AIPAC’s new president wrong-foots her role

Coming off two days at my first AIPAC (American-Israel Political Affairs Committee) Policy Conference, I had nothing but good things to convey. That sentiment was shattered this morning when I received an extremely off-putting email from AIPAC’s new president Lillian Pinkus.

Pinkus objected to the standing ovation Donald Trump received when he said, “with President Obama in his final year––Yay!” She wrote that AIPAC does “not coutenance ad hominem attacks, and we take great offense to those that are levied at the President of the United States from our stage.”

Pinkus had already turned me off in her “acceptance speech” as AIPAC’s new president. She spoke to us in a condescending manner like a mother telling her children why they needed to eat their vegetables even before we had pushed them off the plate.

Later today, a new statement was issued by AIPAC. The only difference between the first and second versions was that she had claimed in the first to be speaking on behalf of the chairman of the board, the CEO and Vice Chief Executive Officer. Those names were missing from the second version, suggesting they had not been shown the document or agreed to have their names included and wanted to separate their names from her statement, which I applaud.

Jay Michaelson’s column in the Daily Beast explains Pinkus’ response as part of AIPAC’s attempt to restore its credibility with the Democratic Party after its strong condemnation of the Iran Deal. That may be, and in theory I am 100 percent behind AIPAC’s overall strategy of winning bi-partisan support for a “strong U.S.-Israel alliance, BUT to condemn the people who paid good money to attend the conference, many of them traveling a good distance to do so, for a spontaneous reponse to Trump’s comment is hitting below the belt.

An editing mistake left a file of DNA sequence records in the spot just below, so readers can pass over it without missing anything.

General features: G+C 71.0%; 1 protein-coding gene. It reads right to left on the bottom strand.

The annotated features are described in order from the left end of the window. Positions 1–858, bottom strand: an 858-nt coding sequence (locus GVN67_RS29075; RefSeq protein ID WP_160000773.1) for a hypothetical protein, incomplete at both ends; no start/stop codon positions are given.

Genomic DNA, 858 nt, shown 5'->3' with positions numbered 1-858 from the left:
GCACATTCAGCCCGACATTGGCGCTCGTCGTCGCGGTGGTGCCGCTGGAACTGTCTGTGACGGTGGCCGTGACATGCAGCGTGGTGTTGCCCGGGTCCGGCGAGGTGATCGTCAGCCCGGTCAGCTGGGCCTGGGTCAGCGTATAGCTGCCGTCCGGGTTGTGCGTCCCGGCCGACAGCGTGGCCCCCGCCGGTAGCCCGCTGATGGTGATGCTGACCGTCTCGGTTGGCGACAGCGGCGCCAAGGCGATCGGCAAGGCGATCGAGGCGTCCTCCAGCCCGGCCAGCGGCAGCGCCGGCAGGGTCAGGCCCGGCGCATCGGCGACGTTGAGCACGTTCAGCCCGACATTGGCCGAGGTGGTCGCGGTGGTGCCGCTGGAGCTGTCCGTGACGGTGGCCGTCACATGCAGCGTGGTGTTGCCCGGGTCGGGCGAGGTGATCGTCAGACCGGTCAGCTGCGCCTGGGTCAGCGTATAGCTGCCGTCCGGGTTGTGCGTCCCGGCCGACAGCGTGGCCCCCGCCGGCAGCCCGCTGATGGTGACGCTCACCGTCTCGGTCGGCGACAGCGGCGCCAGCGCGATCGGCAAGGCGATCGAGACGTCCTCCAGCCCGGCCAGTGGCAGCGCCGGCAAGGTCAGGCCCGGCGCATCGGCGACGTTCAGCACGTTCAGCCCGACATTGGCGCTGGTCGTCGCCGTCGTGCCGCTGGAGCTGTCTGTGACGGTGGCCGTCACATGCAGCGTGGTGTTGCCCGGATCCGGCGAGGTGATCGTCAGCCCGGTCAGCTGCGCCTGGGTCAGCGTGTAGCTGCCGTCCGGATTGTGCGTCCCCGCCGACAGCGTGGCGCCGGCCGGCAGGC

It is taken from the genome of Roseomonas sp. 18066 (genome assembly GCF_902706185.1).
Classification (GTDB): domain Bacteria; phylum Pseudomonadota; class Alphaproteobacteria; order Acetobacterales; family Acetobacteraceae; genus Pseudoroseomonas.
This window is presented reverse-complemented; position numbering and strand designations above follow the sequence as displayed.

Trump’s remark was an attack on the individual and not the office of the Presidency. So to write “While we have policy differences, we deeply respect the office of the President of the United States and our President Barack Obama,” is a misguided attempt to suppress criticism of the individual because he is President. Lyndon Johnson, Richard Nixon and others tried that approach. It won’t work. It shouldn’t work.

Pinkus knows she can’t control Trump and let me advise her that she can’t control her members either. That’s not what good leadership is all about. Good leaders articulate a mission and set a good example. Slapping our hands when we deviate from what you think is proper, Ms. Pinkus, will not win you friends, members or contributions.

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